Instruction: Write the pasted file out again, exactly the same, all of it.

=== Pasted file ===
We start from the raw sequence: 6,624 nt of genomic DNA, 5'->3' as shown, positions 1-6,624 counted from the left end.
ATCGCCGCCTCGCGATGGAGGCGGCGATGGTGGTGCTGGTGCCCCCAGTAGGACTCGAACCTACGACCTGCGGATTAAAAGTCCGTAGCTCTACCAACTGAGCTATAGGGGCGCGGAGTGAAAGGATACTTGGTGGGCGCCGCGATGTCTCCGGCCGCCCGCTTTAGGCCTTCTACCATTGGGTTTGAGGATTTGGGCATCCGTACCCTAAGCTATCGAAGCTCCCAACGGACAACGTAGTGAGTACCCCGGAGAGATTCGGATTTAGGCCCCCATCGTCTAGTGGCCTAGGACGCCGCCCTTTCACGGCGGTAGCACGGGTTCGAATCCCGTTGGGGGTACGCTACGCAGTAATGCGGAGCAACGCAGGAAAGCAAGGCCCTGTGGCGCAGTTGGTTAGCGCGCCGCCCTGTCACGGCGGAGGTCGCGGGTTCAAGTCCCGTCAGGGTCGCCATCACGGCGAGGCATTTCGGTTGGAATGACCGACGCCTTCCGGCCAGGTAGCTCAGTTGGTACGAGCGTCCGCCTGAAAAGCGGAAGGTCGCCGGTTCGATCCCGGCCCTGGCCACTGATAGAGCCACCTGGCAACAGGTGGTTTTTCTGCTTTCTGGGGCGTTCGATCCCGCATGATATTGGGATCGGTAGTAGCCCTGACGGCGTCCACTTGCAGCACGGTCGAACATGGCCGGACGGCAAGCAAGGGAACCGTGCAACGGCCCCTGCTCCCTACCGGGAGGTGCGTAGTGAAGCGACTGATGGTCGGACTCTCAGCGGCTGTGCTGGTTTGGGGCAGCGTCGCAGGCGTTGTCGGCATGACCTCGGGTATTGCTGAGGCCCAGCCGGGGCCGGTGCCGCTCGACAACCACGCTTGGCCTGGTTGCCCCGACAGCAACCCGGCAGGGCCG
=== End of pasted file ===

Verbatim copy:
We start from the raw sequence: 6,624 nt of genomic DNA, 5'->3' as shown, positions 1-6,624 counted from the left end.
ATCGCCGCCTCGCGATGGAGGCGGCGATGGTGGTGCTGGTGCCCCCAGTAGGACTCGAACCTACGACCTGCGGATTAAAAGTCCGTAGCTCTACCAACTGAGCTATAGGGGCGCGGAGTGAAAGGATACTTGGTGGGCGCCGCGATGTCTCCGGCCGCCCGCTTTAGGCCTTCTACCATTGGGTTTGAGGATTTGGGCATCCGTACCCTAAGCTATCGAAGCTCCCAACGGACAACGTAGTGAGTACCCCGGAGAGATTCGGATTTAGGCCCCCATCGTCTAGTGGCCTAGGACGCCGCCCTTTCACGGCGGTAGCACGGGTTCGAATCCCGTTGGGGGTACGCTACGCAGTAATGCGGAGCAACGCAGGAAAGCAAGGCCCTGTGGCGCAGTTGGTTAGCGCGCCGCCCTGTCACGGCGGAGGTCGCGGGTTCAAGTCCCGTCAGGGTCGCCATCACGGCGAGGCATTTCGGTTGGAATGACCGACGCCTTCCGGCCAGGTAGCTCAGTTGGTACGAGCGTCCGCCTGAAAAGCGGAAGGTCGCCGGTTCGATCCCGGCCCTGGCCACTGATAGAGCCACCTGGCAACAGGTGGTTTTTCTGCTTTCTGGGGCGTTCGATCCCGCATGATATTGGGATCGGTAGTAGCCCTGACGGCGTCCACTTGCAGCACGGTCGAACATGGCCGGACGGCAAGCAAGGGAACCGTGCAACGGCCCCTGCTCCCTACCGGGAGGTGCGTAGTGAAGCGACTGATGGTCGGACTCTCAGCGGCTGTGCTGGTTTGGGGCAGCGTCGCAGGCGTTGTCGGCATGACCTCGGGTATTGCTGAGGCCCAGCCGGGGCCGGTGCCGCTCGACAACCACGCTTGGCCTGGTTGCCCCGACAGCAACCCGGCAGGGCCG